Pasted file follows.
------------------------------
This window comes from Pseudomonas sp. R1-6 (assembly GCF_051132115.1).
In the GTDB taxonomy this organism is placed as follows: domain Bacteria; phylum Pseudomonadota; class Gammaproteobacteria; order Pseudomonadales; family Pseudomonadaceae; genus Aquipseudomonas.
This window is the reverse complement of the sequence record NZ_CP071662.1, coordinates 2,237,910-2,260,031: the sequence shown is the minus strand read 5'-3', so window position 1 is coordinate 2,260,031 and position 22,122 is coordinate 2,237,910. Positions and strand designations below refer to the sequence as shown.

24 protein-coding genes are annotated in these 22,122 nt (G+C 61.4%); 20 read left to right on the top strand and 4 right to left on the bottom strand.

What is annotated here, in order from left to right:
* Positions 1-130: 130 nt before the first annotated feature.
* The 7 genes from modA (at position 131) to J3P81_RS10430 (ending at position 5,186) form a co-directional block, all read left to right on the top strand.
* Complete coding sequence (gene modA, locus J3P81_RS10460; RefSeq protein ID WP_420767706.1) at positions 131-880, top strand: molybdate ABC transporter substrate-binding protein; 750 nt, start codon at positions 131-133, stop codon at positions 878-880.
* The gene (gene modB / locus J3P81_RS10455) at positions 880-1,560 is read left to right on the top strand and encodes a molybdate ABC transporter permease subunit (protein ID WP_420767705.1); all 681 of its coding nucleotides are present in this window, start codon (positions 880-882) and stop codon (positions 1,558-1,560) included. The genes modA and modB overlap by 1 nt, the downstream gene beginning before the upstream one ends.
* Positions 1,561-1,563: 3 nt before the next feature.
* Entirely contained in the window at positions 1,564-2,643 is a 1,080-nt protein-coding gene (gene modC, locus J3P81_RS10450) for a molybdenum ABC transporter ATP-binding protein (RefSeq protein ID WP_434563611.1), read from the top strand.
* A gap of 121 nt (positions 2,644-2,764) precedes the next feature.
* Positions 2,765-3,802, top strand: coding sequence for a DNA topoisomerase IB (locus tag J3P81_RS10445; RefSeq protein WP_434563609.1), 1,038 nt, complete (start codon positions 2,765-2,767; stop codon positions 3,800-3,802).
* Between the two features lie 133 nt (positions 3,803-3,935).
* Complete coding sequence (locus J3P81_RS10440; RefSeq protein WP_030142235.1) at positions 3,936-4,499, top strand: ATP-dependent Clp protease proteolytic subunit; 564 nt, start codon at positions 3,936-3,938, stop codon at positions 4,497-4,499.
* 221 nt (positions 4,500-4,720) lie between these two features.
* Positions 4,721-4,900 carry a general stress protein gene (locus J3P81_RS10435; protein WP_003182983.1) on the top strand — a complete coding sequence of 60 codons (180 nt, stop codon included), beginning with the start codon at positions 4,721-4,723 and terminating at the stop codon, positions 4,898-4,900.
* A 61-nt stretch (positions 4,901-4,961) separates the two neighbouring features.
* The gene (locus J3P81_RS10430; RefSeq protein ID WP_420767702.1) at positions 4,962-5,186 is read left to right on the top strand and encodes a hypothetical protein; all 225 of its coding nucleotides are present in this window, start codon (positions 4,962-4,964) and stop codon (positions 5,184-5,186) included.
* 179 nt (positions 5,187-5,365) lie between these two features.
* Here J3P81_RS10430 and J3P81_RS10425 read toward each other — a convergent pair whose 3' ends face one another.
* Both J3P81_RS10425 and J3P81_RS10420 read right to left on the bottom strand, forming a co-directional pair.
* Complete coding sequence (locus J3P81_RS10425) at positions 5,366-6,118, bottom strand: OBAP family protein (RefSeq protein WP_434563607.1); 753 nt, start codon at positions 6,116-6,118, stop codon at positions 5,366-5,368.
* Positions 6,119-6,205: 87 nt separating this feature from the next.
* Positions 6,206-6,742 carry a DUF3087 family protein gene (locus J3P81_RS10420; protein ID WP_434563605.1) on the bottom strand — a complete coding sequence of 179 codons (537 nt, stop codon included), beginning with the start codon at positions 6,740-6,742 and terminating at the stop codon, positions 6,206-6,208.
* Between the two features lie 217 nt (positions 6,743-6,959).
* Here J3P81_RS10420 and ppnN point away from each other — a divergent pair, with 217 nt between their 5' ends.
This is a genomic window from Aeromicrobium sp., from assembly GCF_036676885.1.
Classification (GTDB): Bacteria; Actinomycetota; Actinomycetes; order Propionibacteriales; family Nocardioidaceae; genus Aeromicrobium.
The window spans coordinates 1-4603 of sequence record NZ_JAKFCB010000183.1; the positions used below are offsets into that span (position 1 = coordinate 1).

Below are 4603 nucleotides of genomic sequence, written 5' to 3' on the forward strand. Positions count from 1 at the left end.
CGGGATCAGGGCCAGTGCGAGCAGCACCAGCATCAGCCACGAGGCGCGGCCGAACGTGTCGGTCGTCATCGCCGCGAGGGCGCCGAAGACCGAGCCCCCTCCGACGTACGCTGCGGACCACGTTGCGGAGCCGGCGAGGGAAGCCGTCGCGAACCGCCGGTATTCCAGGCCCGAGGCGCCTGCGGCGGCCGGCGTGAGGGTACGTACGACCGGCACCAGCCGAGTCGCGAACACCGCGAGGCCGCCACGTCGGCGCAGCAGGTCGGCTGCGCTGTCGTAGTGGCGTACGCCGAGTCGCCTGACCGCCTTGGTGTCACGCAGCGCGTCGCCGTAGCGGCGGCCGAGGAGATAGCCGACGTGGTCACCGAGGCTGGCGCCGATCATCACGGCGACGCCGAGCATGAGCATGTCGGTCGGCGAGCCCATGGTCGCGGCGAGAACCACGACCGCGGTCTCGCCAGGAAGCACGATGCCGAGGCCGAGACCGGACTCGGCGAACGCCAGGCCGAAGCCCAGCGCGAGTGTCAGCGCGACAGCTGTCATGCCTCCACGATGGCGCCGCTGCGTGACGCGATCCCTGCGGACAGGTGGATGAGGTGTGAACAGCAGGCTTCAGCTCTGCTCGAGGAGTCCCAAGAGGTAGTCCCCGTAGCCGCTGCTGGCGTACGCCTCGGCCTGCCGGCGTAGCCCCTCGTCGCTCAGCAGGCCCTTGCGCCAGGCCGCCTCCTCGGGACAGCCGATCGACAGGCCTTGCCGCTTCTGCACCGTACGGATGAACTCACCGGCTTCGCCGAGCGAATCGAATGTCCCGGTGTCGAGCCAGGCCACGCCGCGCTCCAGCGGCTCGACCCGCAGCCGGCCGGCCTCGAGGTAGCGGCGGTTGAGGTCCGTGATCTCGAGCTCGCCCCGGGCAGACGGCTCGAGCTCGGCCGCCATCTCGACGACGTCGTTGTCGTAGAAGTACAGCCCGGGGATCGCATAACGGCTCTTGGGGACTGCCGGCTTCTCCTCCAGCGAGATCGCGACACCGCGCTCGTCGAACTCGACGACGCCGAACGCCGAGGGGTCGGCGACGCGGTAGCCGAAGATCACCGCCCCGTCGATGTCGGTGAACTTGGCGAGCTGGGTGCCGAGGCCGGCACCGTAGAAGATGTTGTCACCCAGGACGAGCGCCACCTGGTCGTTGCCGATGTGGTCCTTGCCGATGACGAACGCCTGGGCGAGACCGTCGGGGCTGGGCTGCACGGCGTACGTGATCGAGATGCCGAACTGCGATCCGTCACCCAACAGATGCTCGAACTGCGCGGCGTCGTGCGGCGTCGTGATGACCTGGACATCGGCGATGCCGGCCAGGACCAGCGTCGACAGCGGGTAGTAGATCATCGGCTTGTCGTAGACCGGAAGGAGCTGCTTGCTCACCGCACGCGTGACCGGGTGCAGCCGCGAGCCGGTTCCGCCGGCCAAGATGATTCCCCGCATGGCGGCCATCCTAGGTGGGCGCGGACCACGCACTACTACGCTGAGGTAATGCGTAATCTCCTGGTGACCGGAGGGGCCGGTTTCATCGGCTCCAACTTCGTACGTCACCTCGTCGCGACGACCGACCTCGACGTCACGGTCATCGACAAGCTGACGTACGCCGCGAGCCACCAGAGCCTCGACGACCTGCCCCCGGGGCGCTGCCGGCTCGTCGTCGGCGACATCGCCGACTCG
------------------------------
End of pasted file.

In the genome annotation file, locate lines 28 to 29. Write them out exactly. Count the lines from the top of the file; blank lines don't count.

This is a genomic window from Aeromicrobium sp., from assembly GCF_036676885.1.
Classification (GTDB): Bacteria; Actinomycetota; Actinomycetes; order Propionibacteriales; family Nocardioidaceae; genus Aeromicrobium.